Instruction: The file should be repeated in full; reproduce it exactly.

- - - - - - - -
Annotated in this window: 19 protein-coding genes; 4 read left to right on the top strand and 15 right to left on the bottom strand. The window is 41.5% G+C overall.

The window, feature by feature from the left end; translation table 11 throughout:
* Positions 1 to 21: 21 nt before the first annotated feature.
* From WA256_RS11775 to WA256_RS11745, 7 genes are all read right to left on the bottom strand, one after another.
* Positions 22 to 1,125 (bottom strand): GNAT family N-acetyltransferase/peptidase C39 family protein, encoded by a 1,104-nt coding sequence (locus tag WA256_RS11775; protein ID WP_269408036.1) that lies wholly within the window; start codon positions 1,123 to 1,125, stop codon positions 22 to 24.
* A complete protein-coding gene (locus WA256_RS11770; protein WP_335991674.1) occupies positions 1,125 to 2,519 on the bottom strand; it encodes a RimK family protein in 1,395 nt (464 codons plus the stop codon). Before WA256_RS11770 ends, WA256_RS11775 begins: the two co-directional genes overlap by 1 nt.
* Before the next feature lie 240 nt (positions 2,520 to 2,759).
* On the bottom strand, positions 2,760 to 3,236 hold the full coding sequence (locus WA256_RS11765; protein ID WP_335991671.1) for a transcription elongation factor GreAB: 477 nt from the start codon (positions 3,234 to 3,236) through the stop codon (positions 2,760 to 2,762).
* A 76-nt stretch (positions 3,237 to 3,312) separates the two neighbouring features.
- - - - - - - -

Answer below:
Annotated in this window: 19 protein-coding genes; 4 read left to right on the top strand and 15 right to left on the bottom strand. The window is 41.5% G+C overall.

The window, feature by feature from the left end; translation table 11 throughout:
* Positions 1 to 21: 21 nt before the first annotated feature.
* From WA256_RS11775 to WA256_RS11745, 7 genes are all read right to left on the bottom strand, one after another.
* Positions 22 to 1,125 (bottom strand): GNAT family N-acetyltransferase/peptidase C39 family protein, encoded by a 1,104-nt coding sequence (locus tag WA256_RS11775; protein ID WP_269408036.1) that lies wholly within the window; start codon positions 1,123 to 1,125, stop codon positions 22 to 24.
* A complete protein-coding gene (locus WA256_RS11770; protein WP_335991674.1) occupies positions 1,125 to 2,519 on the bottom strand; it encodes a RimK family protein in 1,395 nt (464 codons plus the stop codon). Before WA256_RS11770 ends, WA256_RS11775 begins: the two co-directional genes overlap by 1 nt.
* Before the next feature lie 240 nt (positions 2,520 to 2,759).
* On the bottom strand, positions 2,760 to 3,236 hold the full coding sequence (locus WA256_RS11765; protein ID WP_335991671.1) for a transcription elongation factor GreAB: 477 nt from the start codon (positions 3,234 to 3,236) through the stop codon (positions 2,760 to 2,762).
* A 76-nt stretch (positions 3,237 to 3,312) separates the two neighbouring features.